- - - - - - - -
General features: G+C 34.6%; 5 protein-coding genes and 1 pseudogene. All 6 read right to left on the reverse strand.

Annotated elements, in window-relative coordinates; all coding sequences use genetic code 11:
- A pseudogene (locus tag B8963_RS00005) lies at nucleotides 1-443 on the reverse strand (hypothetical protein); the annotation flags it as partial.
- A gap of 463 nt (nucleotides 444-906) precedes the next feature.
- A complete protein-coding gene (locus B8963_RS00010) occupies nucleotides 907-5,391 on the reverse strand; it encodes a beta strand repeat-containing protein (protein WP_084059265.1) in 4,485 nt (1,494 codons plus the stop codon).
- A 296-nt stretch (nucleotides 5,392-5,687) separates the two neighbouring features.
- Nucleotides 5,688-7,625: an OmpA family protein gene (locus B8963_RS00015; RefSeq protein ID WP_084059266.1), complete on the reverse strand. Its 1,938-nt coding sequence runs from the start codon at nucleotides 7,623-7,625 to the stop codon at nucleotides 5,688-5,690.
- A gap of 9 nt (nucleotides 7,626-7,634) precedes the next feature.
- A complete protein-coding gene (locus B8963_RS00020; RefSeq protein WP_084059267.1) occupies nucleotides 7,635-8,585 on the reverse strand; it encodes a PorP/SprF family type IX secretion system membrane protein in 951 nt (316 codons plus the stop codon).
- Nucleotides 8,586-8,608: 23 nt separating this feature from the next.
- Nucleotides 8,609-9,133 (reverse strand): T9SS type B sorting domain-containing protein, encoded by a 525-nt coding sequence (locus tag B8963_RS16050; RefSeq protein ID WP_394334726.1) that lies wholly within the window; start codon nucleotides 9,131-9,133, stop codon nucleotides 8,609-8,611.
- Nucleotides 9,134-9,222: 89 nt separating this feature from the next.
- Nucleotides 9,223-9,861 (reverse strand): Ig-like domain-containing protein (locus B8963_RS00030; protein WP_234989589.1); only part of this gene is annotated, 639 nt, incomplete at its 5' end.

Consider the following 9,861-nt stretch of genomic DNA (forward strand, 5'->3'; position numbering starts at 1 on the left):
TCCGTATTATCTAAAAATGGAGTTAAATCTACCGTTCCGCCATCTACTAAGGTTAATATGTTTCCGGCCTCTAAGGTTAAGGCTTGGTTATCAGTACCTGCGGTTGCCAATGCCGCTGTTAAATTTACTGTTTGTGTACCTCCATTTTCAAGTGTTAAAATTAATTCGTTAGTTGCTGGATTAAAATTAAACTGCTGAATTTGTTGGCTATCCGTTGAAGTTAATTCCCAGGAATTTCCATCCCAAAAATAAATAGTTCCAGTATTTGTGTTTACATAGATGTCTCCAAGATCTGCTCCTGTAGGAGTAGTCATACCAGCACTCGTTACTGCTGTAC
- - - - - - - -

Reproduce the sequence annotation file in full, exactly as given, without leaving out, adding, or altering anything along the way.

General features: G+C 34.6%; 5 protein-coding genes and 1 pseudogene. All 6 read right to left on the reverse strand.

Annotated elements, in window-relative coordinates; all coding sequences use genetic code 11:
- A pseudogene (locus tag B8963_RS00005) lies at nucleotides 1-443 on the reverse strand (hypothetical protein); the annotation flags it as partial.
- A gap of 463 nt (nucleotides 444-906) precedes the next feature.
- A complete protein-coding gene (locus B8963_RS00010) occupies nucleotides 907-5,391 on the reverse strand; it encodes a beta strand repeat-containing protein (protein WP_084059265.1) in 4,485 nt (1,494 codons plus the stop codon).
- A 296-nt stretch (nucleotides 5,392-5,687) separates the two neighbouring features.
- Nucleotides 5,688-7,625: an OmpA family protein gene (locus B8963_RS00015; RefSeq protein ID WP_084059266.1), complete on the reverse strand. Its 1,938-nt coding sequence runs from the start codon at nucleotides 7,623-7,625 to the stop codon at nucleotides 5,688-5,690.
- A gap of 9 nt (nucleotides 7,626-7,634) precedes the next feature.
- A complete protein-coding gene (locus B8963_RS00020; RefSeq protein WP_084059267.1) occupies nucleotides 7,635-8,585 on the reverse strand; it encodes a PorP/SprF family type IX secretion system membrane protein in 951 nt (316 codons plus the stop codon).
- Nucleotides 8,586-8,608: 23 nt separating this feature from the next.
- Nucleotides 8,609-9,133 (reverse strand): T9SS type B sorting domain-containing protein, encoded by a 525-nt coding sequence (locus tag B8963_RS16050; RefSeq protein ID WP_394334726.1) that lies wholly within the window; start codon nucleotides 9,131-9,133, stop codon nucleotides 8,609-8,611.
- Nucleotides 9,134-9,222: 89 nt separating this feature from the next.
- Nucleotides 9,223-9,861 (reverse strand): Ig-like domain-containing protein (locus B8963_RS00030; protein WP_234989589.1); only part of this gene is annotated, 639 nt, incomplete at its 5' end.

Consider the following 9,861-nt stretch of genomic DNA (forward strand, 5'->3'; position numbering starts at 1 on the left):
TCCGTATTATCTAAAAATGGAGTTAAATCTACCGTTCCGCCATCTACTAAGGTTAATATGTTTCCGGCCTCTAAGGTTAAGGCTTGGTTATCAGTACCTGCGGTTGCCAATGCCGCTGTTAAATTTACTGTTTGTGTACCTCCATTTTCAAGTGTTAAAATTAATTCGTTAGTTGCTGGATTAAAATTAAACTGCTGAATTTGTTGGCTATCCGTTGAAGTTAATTCCCAGGAATTTCCATCCCAAAAATAAATAGTTCCAGTATTTGTGTTTACATAGATGTCTCCAAGATCTGCTCCTGTAGGAGTAGTCATACCAGCACTCGTTACTGCTGTAC